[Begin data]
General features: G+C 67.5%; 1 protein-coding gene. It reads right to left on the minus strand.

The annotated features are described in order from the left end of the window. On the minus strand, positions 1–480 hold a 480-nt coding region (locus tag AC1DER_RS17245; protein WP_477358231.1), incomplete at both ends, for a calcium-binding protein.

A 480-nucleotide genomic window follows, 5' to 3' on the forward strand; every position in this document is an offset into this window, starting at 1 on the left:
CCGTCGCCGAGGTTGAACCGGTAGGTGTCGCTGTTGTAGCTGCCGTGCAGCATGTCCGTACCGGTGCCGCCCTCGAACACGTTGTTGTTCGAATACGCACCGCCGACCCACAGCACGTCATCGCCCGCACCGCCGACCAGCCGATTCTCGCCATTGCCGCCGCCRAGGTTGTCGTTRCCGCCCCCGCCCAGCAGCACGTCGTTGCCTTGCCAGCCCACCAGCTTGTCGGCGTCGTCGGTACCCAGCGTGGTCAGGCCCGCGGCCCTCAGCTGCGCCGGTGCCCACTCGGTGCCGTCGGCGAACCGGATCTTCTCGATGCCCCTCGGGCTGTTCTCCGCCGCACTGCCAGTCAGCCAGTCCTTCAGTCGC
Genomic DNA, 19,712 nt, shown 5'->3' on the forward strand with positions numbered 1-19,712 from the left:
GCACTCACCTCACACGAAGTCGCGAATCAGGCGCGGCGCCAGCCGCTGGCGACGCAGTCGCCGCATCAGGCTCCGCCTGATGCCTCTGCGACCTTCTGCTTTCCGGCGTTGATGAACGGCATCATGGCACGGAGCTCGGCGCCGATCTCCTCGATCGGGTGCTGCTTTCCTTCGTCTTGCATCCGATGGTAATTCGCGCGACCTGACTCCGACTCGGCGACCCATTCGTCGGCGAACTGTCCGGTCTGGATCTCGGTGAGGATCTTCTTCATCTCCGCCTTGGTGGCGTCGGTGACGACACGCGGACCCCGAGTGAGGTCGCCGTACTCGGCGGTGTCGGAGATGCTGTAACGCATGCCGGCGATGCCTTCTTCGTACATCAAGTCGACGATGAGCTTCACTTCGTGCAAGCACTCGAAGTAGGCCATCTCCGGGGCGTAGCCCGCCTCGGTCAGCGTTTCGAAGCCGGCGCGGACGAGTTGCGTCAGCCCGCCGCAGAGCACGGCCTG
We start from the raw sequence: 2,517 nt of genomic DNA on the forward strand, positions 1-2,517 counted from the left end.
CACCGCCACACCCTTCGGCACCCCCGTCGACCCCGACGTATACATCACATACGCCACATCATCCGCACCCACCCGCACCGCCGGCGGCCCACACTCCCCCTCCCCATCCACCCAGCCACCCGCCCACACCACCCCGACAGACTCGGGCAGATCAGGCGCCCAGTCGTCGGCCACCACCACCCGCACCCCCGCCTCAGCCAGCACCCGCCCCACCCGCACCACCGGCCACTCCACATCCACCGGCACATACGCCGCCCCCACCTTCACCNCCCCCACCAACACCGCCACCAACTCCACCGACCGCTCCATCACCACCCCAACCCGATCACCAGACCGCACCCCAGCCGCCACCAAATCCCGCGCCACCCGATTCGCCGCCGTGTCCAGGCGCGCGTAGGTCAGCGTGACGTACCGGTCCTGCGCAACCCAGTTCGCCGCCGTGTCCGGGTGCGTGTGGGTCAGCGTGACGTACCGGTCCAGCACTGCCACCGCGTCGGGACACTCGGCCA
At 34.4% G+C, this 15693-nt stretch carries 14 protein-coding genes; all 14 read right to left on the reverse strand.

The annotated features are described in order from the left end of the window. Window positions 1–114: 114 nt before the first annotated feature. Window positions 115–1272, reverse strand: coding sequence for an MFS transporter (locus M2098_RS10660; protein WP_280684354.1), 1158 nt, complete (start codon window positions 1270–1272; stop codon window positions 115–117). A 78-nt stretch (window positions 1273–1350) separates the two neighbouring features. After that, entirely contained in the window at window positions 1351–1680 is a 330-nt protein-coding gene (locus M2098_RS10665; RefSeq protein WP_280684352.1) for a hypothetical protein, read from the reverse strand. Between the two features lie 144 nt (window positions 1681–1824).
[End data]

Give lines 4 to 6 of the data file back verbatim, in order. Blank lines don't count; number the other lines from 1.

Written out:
CCGTCGCCGAGGTTGAACCGGTAGGTGTCGCTGTTGTAGCTGCCGTGCAGCATGTCCGTACCGGTGCCGCCCTCGAACACGTTGTTGTTCGAATACGCACCGCCGACCCACAGCACGTCATCGCCCGCACCGCCGACCAGCCGATTCTCGCCATTGCCGCCGCCRAGGTTGTCGTTRCCGCCCCCGCCCAGCAGCACGTCGTTGCCTTGCCAGCCCACCAGCTTGTCGGCGTCGTCGGTACCCAGCGTGGTCAGGCCCGCGGCCCTCAGCTGCGCCGGTGCCCACTCGGTGCCGTCGGCGAACCGGATCTTCTCGATGCCCCTCGGGCTGTTCTCCGCCGCACTGCCAGTCAGCCAGTCCTTCAGTCGC
Genomic DNA, 19,712 nt, shown 5'->3' on the forward strand with positions numbered 1-19,712 from the left:
GCACTCACCTCACACGAAGTCGCGAATCAGGCGCGGCGCCAGCCGCTGGCGACGCAGTCGCCGCATCAGGCTCCGCCTGATGCCTCTGCGACCTTCTGCTTTCCGGCGTTGATGAACGGCATCATGGCACGGAGCTCGGCGCCGATCTCCTCGATCGGGTGCTGCTTTCCTTCGTCTTGCATCCGATGGTAATTCGCGCGACCTGACTCCGACTCGGCGACCCATTCGTCGGCGAACTGTCCGGTCTGGATCTCGGTGAGGATCTTCTTCATCTCCGCCTTGGTGGCGTCGGTGACGACACGCGGACCCCGAGTGAGGTCGCCGTACTCGGCGGTGTCGGAGATGCTGTAACGCATGCCGGCGATGCCTTCTTCGTACATCAAGTCGACGATGAGCTTCACTTCGTGCAAGCACTCGAAGTAGGCCATCTCCGGGGCGTAGCCCGCCTCGGTCAGCGTTTCGAAGCCGGCGCGGACGAGTTGCGTCAGCCCGCCGCAGAGCACGGCCTG